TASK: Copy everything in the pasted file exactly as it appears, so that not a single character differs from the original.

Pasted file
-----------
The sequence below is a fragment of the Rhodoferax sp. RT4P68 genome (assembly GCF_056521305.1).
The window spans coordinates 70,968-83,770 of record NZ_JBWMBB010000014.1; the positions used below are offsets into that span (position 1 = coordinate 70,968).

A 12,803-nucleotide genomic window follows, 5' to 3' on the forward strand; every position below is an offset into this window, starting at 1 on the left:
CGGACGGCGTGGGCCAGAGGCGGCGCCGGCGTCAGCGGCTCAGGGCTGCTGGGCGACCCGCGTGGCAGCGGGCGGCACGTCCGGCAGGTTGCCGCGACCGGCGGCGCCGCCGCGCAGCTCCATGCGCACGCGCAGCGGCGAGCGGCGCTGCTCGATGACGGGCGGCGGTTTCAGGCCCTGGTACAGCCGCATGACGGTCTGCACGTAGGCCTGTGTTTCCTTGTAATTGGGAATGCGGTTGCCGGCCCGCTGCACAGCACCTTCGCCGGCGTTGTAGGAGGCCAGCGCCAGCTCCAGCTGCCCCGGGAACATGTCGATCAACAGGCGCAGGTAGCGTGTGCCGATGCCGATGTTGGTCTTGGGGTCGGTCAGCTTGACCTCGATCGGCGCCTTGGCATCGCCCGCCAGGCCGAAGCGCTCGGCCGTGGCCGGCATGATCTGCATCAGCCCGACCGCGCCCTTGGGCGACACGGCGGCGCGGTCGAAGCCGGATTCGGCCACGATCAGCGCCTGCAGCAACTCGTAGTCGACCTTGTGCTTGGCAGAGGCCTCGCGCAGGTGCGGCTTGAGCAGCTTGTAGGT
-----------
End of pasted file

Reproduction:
The sequence below is a fragment of the Rhodoferax sp. RT4P68 genome (assembly GCF_056521305.1).
The window spans coordinates 70,968-83,770 of record NZ_JBWMBB010000014.1; the positions used below are offsets into that span (position 1 = coordinate 70,968).

A 12,803-nucleotide genomic window follows, 5' to 3' on the forward strand; every position below is an offset into this window, starting at 1 on the left:
CGGACGGCGTGGGCCAGAGGCGGCGCCGGCGTCAGCGGCTCAGGGCTGCTGGGCGACCCGCGTGGCAGCGGGCGGCACGTCCGGCAGGTTGCCGCGACCGGCGGCGCCGCCGCGCAGCTCCATGCGCACGCGCAGCGGCGAGCGGCGCTGCTCGATGACGGGCGGCGGTTTCAGGCCCTGGTACAGCCGCATGACGGTCTGCACGTAGGCCTGTGTTTCCTTGTAATTGGGAATGCGGTTGCCGGCCCGCTGCACAGCACCTTCGCCGGCGTTGTAGGAGGCCAGCGCCAGCTCCAGCTGCCCCGGGAACATGTCGATCAACAGGCGCAGGTAGCGTGTGCCGATGCCGATGTTGGTCTTGGGGTCGGTCAGCTTGACCTCGATCGGCGCCTTGGCATCGCCCGCCAGGCCGAAGCGCTCGGCCGTGGCCGGCATGATCTGCATCAGCCCGACCGCGCCCTTGGGCGACACGGCGGCGCGGTCGAAGCCGGATTCGGCCACGATCAGCGCCTGCAGCAACTCGTAGTCGACCTTGTGCTTGGCAGAGGCCTCGCGCAGGTGCGGCTTGAGCAGCTTGTAGGT